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Games. CPSC 386 Artificial Intelligence Ellen Walker Hiram College. Why Games?. Small number of rules Well-defined knowledge set Easy to evaluate performance Large search spaces (too large for exhaustive search) Fame & Fortune, e.g. Chess.

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CPSC 386 Artificial Intelligence

Ellen Walker

Hiram College

why games
Why Games?
  • Small number of rules
  • Well-defined knowledge set
  • Easy to evaluate performance
  • Large search spaces (too large for exhaustive search)
  • Fame & Fortune, e.g. Chess
example games best computer players sec 6 6 w updates
Example Games & Best Computer Players (sec. 6.6 w/updates)
  • Chess - Deep Blue (beat Kasparov); Deep Junior (tied Kasparov); Hydra (scheduled to play British champion for 80,000 pounds)
  • Checkers - Chinook (world champion)
  • Go (Goemate, Go4++ rated “weak amateur”)
  • Othello - Iago (world championship level), Logistello (defeated world champion, now retired)
  • Backgammon - TD-Gammon (neural network that learns to play using “reinforcement learning”)
properties of games
Properties of Games
  • Two-Player
  • Zero-sum
    • If it’s good for one player, it’s bad for the opponent and vice versa
  • Perfect information
    • All relevant information is apparent to both players (no hidden cards)
game as search problem
Game as Search Problem
  • State space search
    • Each potential board or game position is a state
    • Each possible move is an operation
    • Space can be BIG:
      • large branching factor (chess avg. 35)
      • deep search for game (chess avg. 50 ply)
  • Components of any search technique
    • Move generator (successor function)
    • Terminal test (end of game?)
    • Utility function (win, lose or draw?)
game tree
Game Tree
  • Root is initial state
  • Next level is all of first player’s moves
  • Next level is all of second player’s moves
  • Example: Tic Tac Toe
    • Root: 9 blank squares
    • Level 1: 3 different boards (corner, center and edge X)
    • Level 2 below center: 2 different boards (corner, edge)
    • Etc.
  • Utility function: win for X is 1, win for O is -1
    • X is Maximizer, O is minimizer
minimax strategy
Minimax Strategy
  • Max’s goal: get to 1
  • Min’s goal: get to -1
  • Max’s strategy
    • Choose moves that will lead to a win, even though min is trying to block
  • Minimax value of a node (backed up value):
    • If N is terminal, use the utility value
    • If N is a Max move, take max of successors
    • If N is a Min move, take min of successors
minimax algorithm
Minimax Algorithm
  • Depth-first search to bottom of tree
  • As search “unwinds”, compute backed up values
  • Backed-up value of root determines which step to take.
  • Assumes:
    • Both players are playing this strategy (optimally)
    • Tree is small enough to search completely
alpha beta pruning
Alpha-Beta Pruning
  • We don’t really have to look at all subtrees!
  • Recognize when a position can never be chosen in minimax no matter what its children are
    • Max (3, Min(2,x,y) …) is always ≥ 3
    • Min (2, Max(3,x,y) …) is always ≤ 2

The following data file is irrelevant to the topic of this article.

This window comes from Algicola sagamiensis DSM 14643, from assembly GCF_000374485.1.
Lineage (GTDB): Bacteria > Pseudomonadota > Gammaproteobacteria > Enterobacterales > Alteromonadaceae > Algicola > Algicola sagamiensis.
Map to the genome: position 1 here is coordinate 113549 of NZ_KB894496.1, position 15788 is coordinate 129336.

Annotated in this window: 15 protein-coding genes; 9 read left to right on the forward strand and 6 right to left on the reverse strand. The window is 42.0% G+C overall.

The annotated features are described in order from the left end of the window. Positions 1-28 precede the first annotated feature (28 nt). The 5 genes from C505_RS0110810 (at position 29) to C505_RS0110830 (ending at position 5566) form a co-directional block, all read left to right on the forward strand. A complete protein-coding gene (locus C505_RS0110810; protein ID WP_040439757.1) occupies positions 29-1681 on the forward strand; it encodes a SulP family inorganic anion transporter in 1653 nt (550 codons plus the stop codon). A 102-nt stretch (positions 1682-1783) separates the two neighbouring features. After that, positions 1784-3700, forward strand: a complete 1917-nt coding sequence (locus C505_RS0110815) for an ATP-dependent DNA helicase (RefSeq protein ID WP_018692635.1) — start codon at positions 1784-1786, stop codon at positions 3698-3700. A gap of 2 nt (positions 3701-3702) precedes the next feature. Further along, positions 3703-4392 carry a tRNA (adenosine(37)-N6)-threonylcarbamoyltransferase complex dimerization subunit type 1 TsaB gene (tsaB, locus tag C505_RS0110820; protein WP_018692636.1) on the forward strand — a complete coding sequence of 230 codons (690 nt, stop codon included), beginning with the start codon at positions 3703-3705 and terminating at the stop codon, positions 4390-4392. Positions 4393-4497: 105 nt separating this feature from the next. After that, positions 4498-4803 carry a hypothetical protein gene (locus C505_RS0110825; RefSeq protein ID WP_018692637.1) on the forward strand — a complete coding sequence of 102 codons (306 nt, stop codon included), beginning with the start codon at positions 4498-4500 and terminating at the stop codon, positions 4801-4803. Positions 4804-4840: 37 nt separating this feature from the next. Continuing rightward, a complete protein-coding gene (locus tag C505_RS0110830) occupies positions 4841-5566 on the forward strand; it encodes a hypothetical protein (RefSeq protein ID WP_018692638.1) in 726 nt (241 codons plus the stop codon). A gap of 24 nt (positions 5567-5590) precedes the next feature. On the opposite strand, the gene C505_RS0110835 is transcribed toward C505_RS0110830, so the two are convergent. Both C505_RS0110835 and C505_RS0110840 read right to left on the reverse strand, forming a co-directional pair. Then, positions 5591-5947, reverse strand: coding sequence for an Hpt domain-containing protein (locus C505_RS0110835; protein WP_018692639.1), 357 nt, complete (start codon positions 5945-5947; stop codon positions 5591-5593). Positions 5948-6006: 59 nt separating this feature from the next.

• We know this without knowing x and y!
alpha beta pruning1
Alpha-Beta Pruning
  • Alpha = the value of the best choice we’ve found so far for MAX (highest)
  • Beta = the value of the best choice we’ve found so far for MIN (lowest)
  • When maximizing, cut off values lower than Alpha
  • When minimizing, cut off values greater than Beta
alpha beta example
Alpha-Beta Example














notes on alpha beta pruning
Notes on Alpha-Beta Pruning
  • Effectiveness depends on order of successors (middle vs. last node of 2-ply example)
  • If we can evaluate best successor first, search is O(bd/2) instead of O(bd)
  • This means that in the same amount of time, alpha-beta search can search twice as deep!
optimizing minimax search
Optimizing Minimax Search
  • Use alpha-beta cutoffs
    • Evaluate most promising moves first
  • Remember prior positions, reuse their backed-up values
    • Transposition table (like closed list in A*)
  • Avoid generating equivalent states (e.g. 4 different first corner moves in tic tac toe)
  • But, we still can’t search a game like chess to the end!
when you can t search to the end
When you can’t search to the end
  • Replace terminal test (end of game) by cutoff test (don’t search deeper)
  • Replace utility function (win/lose/draw) by heuristic evaluation function that estimates results on the best path below this board
    • Like A* search, good evaluation functions mean good results (and vice versa)
  • Replace move generator by plausible move generator (don’t consider “dumb” moves)
good evaluation functions
Good evaluation functions…
  • Order terminal states in the same order as the utility function
  • Don’t take too long (we want to search as deep as possible in limited time)
  • Should be as accurate as possible (estimate chances of winning from that position…)
    • Human knowledge (e.g. material value)
    • Known solution (e.g. endgame)
    • Pre-searched examples (take features, average value of endgame of all games with that feature)
how deep to search
How Deep to Search?
  • Until time runs out (the original application of Iterative Deepening!)
  • Until values don’t seem to change (quiescence)
  • Deep enough to avoid horizon effect (delaying tactic to delay the inevitable beyond the depth of the search)
  • Singular extensions - search best (apparent) paths deeper than others
    • Tends to limit horizon effect, since these are the moves that will exhibit it